Non-limiting examples of proteins include serca-2 protein, monocyte chemoattractant proteins (MCP-1) and bone morphogenic proteins (“BMPs”), such as, for example, BMP-2, BMP-3, BMP-4, BMP-5, BMP-6 (VGR-1), BMP-7 (OP-1), BMP-8, BMP-9, BMP-10, BMP-11, BMP-12, BMP-13, BMP-14, and BMP-15. Preferred BMPs are any of BMP-2, BMP-3, BMP-4, BMP-5, BMP-6, and BMP-7. These BMPs can be provided as homodimers, heterodimers, or combinations thereof, alone or together with other molecules. Alternatively, or in addition, molecules capable of inducing an upstream or downstream effect of a BMP can be provided. Such molecules include any of the “hedgehog” proteins, or the DNAs encoding them. Non-limiting examples of genes include survival genes that protect against cell death, such as antiapoptotic Bcl-2 family factors and Akt kinase; serca 2 gene; and combinations thereof. Non-limiting examples of angiogenic factors include acidic and basic fibroblast growth factors, vascular endothelial growth factor, epidermal growth factor, transforming growth factors α and β, platelet-derived endothelial growth factor, platelet-derived growth factor, tumor necrosis factor α, hepatocyte growth factor, and insulin-like growth factor. A non-limiting example of a cell cycle inhibitor is a cathespin D (CD) inhibitor. Non-limiting examples of anti-restenosis agents include p15, p16, p18, p19, p21, p2′7, p53, p57, Rb, nFkB and E2F decoys, thymidine kinase inhibitors and combinations thereof and other agents useful for interfering with cell proliferation.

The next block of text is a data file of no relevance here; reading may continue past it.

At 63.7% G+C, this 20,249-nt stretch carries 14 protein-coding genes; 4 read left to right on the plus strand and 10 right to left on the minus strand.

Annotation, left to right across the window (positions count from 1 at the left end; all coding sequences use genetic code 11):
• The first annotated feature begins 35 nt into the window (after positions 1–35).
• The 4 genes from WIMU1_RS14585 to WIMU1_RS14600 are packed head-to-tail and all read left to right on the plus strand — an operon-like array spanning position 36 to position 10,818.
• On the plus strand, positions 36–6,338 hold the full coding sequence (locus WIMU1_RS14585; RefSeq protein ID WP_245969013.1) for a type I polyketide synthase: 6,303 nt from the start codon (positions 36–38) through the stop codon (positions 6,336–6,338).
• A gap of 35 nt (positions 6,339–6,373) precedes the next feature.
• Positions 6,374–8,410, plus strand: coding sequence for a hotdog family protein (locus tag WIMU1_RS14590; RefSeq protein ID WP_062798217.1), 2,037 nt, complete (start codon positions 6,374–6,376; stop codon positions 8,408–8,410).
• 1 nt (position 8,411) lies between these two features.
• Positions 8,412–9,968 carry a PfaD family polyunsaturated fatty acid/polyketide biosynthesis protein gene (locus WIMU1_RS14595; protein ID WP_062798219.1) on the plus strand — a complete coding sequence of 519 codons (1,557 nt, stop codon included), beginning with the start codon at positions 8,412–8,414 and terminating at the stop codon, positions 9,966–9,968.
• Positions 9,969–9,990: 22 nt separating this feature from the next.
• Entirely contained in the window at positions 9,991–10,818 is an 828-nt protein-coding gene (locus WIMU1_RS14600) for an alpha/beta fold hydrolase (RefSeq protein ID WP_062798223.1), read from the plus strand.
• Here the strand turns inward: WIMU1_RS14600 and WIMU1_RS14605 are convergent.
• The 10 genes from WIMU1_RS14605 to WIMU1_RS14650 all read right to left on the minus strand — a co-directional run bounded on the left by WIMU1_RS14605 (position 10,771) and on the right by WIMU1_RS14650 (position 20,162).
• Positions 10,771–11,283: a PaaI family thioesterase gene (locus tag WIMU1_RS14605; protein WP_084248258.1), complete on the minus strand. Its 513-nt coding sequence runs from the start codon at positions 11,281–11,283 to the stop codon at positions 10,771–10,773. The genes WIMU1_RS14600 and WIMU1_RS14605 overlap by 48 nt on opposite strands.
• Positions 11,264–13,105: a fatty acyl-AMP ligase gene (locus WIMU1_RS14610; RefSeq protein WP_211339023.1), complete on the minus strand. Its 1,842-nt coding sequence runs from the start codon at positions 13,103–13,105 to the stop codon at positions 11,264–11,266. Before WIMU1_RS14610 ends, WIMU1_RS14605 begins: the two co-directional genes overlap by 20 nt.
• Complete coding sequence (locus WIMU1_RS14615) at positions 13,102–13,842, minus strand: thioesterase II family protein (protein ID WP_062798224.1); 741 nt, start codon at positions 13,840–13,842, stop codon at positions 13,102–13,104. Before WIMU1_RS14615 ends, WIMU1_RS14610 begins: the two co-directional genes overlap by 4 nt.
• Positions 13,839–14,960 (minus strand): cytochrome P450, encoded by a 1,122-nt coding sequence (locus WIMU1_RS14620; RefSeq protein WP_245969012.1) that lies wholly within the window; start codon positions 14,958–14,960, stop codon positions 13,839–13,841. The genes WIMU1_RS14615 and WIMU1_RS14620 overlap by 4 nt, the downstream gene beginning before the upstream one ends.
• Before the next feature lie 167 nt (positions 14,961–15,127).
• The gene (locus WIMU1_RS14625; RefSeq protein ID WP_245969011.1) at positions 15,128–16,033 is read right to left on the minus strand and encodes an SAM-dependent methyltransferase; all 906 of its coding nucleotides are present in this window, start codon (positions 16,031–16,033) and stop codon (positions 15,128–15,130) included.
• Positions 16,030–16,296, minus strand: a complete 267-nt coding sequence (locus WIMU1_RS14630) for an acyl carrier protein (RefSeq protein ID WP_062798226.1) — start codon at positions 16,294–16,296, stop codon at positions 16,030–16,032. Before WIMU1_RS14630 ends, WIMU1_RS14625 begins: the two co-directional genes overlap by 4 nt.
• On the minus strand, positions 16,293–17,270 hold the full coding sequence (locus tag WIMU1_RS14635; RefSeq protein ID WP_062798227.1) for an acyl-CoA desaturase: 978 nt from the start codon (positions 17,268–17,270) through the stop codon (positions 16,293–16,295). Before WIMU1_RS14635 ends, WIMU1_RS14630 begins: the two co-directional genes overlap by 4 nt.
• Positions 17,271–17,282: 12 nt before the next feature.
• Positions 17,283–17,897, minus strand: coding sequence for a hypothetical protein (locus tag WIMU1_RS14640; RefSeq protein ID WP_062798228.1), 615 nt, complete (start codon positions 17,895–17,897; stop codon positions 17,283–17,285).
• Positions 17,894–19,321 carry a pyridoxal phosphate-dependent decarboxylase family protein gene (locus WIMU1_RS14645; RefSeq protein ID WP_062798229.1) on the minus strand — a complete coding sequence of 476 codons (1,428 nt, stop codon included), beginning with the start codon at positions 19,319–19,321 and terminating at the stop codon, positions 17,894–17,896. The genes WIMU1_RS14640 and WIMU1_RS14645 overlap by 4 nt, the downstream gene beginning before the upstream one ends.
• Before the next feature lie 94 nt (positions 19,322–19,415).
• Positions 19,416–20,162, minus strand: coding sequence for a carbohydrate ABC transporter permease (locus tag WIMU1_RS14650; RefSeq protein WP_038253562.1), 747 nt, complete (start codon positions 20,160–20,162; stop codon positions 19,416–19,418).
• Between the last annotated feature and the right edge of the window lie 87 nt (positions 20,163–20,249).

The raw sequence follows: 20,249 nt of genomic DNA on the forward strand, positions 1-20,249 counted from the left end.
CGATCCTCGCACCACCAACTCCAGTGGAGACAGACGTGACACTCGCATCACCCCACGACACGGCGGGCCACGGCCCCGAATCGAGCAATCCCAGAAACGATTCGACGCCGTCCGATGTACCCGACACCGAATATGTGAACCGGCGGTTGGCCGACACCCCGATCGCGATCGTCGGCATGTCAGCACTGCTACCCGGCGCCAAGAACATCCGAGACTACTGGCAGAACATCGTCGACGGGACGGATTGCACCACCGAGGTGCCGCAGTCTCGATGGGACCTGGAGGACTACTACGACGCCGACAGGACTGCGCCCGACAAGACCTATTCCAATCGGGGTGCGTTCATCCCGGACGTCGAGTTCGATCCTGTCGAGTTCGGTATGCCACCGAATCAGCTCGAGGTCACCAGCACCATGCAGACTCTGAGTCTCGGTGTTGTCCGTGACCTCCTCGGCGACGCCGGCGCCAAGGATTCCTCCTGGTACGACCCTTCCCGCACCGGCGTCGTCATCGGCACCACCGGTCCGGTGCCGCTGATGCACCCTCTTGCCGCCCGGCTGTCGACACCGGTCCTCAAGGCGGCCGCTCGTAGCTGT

Exemplary small molecules include hormones, nucleotides, amino acids, sugars, and lipids and compounds having a molecular weight of less than 100 kD.

Exemplary cells include stem cells, progenitor cells, endothelial cells, adult cardiomyocytes, and smooth muscle cells. Cells can be of human origin (autologous or allogenic) or from an animal source (xenogenic), or genetically engineered. Non-limiting examples of cells include side population (SP) cells, lineage negative (Lin−) cells including Lin-CD34−, Lin-CD34+, Lin-cKit+, mesenchymal stem cells including mesenchymal stem cells with 5-aza, cord blood cells, cardiac or other tissue-derived stem cells, whole bone marrow, bone marrow mononuclear cells, endothelial progenitor cells, skeletal myoblasts or satellite cells, muscle derived cells, go cells, endothelial cells, adult cardiomyocytes, fibroblasts, smooth muscle cells, adult cardiac fibroblasts +5-aza, genetically modified cells, tissue engineered grafts, MyoD scar fibroblasts, pacing cells, embryonic stem cell clones, embryonic stem cells, fetal or neonatal cells, immunologically masked cells, and teratoma derived cells. Any of the therapeutic agents may be combined to the extent such combination is biologically compatible.



Download full PDF for full patent description/claims.

Advertise on FreshPatents.com - Rates & Info


You can also Monitor Keywords and Search for tracking patents relating to this Drug elution medical device patent application.
###
monitor keywords

Browse recent Boston Scientific Scimed, Inc. patents

Keyword Monitor How KEYWORD MONITOR works... a FREE service from FreshPatents
1. Sign up (takes 30 seconds). 2. Fill in the keywords to be monitored.
3. Each week you receive an email with patent applications related to your keywords.  
Start now! - Receive info on patent apps like Drug elution medical device or other areas of interest.
###


Previous Patent Application:
Lead for implantable cardiac prosthesis, comprising means for protection against the thermal effects of mri fields